I'm not the Immortal Artist. You are

Immortal Artist is dedicated to exploring all aspects of art and creativity. We create new and innovative techniques which other artists can use to strengthen their own work.


We work hard to show every aspect of creativity and to promote artists from around the globe. We strive to take creativity to its highest level and to support even the most radical forms of art.


This blog uses the Living Blog concept, an idea created by Grey Cross

Grey Cross Studios/Immortal Artist Operations

New Orleans

Email: greyacross@aol.com

Monday, April 1, 2019

The Inescapable Truth of Art



No matter how much we would like our work to be adored by everyone, it is an inescapable reality of the art world that every piece you create will only be embraced by a few. In fact it will most likely be hated by an equal if not greater number of people.

Art is completely and totally subjective. But for those few who do love your art will be fans for life. They are the ones that are worth creating for.

I see many artists that spend their careers trying to find that magic formula for the perfect piece of art. They waste their potential trying out different things that might be a hit with the public rather than focusing that effort inwardly. Once an artist escapes from the delusion that they can be another Da Vinci, they can get down to business creating true masterpieces that come from deep within themselves.

"But I like my work to sell". Sure, we all do. Art that sits in an attic after I make it, is one of my biggest nightmares. Art should always be seen. But when you put all your focus into selling and little effort into creating, then your work is no better than a mass produced piece of art you find in a Walmart.

Time and again artists tell me that they tried and tried to sell their work and when they finally gave up on trying to sell it and said to themselves "I'll just make art that makes me happy from now on." Suddenly their work began selling.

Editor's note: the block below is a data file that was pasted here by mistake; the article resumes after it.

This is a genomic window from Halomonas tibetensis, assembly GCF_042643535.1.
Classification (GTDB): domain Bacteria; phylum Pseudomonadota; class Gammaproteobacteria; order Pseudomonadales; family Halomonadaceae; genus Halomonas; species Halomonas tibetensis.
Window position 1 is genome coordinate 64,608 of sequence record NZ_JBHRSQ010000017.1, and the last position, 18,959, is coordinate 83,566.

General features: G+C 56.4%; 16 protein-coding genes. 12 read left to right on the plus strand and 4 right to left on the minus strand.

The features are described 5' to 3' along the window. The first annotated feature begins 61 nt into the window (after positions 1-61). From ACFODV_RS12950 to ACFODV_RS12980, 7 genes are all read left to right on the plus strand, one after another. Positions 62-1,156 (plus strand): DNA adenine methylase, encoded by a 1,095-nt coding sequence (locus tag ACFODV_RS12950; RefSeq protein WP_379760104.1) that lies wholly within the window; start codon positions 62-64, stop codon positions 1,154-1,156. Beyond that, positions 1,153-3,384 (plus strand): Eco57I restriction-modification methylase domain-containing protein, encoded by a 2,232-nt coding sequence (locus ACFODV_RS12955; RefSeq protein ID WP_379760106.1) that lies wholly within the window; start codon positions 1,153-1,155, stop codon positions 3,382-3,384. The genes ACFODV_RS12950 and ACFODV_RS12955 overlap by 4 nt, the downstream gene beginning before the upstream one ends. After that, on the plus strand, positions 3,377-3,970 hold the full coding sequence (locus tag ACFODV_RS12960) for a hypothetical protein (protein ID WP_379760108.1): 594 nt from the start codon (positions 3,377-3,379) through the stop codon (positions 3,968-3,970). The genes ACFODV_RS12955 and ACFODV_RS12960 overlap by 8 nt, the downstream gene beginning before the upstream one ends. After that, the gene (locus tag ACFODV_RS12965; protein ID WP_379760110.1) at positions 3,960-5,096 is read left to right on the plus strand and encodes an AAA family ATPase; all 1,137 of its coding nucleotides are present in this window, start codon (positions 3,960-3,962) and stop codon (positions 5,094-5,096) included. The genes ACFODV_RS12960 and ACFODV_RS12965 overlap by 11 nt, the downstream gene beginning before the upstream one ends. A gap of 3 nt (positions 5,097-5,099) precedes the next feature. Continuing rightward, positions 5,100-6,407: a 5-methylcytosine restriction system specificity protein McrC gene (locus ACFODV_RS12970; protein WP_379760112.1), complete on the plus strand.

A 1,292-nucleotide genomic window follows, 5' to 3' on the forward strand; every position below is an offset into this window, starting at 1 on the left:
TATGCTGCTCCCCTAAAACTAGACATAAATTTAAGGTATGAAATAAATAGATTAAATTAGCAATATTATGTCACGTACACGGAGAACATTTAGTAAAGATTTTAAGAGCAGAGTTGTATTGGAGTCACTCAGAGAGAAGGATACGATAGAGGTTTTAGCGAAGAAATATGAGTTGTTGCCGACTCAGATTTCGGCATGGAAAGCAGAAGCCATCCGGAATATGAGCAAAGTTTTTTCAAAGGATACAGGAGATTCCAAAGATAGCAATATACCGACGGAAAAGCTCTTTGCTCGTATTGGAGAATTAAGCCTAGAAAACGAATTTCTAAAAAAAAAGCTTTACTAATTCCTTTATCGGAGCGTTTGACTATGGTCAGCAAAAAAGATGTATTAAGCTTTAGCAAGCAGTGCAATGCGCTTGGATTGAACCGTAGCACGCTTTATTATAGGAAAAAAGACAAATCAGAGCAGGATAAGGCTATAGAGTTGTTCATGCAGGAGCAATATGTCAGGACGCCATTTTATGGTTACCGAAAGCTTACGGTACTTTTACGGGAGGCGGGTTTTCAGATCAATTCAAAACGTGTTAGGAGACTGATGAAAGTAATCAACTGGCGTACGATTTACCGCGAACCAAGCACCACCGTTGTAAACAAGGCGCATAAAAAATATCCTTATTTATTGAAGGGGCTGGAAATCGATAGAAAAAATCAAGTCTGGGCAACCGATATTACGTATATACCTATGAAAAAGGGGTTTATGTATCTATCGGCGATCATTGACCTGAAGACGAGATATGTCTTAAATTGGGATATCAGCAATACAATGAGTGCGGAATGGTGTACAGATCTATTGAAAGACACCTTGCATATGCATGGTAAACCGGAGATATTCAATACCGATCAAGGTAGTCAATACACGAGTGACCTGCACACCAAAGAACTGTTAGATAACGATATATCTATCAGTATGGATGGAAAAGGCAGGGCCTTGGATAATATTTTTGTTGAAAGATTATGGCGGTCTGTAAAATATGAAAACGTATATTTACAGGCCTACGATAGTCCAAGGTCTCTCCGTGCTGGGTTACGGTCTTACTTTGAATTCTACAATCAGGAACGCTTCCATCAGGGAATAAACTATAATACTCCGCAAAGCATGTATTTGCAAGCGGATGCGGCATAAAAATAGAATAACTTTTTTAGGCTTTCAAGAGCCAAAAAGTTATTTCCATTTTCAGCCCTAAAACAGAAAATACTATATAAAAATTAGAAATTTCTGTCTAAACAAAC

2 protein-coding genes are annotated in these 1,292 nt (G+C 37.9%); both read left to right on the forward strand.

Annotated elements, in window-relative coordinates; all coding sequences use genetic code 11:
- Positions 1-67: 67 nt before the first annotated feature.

Even worse are the artists who say "I'll never be a successful artist because my work doesn't sell, I give up". And they do. They put aside their skills and their paints and they move on to something else rather than realizing that if they just stopped forcing it, they might just find their work becomes popular because it begins to touch peoples souls.

Now its easy to say this when you are a poor starving artist. Believe me, I've been there! And still am quite often. But being a poor artist can often be what turns you into a master of your craft. It makes us lean and hungry and forces us to take chances we otherwise wouldn't attempt. Have you ever noticed those artists who have plenty of money and can do anything they want, seem to lose their edge? Their work is good, but its missing an essential element that turns it into a masterpiece because they are fat and happy making lots of money with mediocre art.

Nothing turns my stomach more than being told that I could be a rich artist if I just lowered my standards a little bit and produced what the public wants. This can spell disaster for an artist who truly wants to be known as an artisan, not a hack. 

So striving for success is good. But when your whole focus is on the selling and not the creating, you lose yourself in the business of art.  When you shatter the illusion that you the worlds greatest gift to the art world and everything you make is covered in rainbows and fairy dust, then you can get down to the business of creating. When you stop trying to create for the masses and start creating for the one (you), then you may be surprised who suddenly finds your work irresistible.

~Grey~

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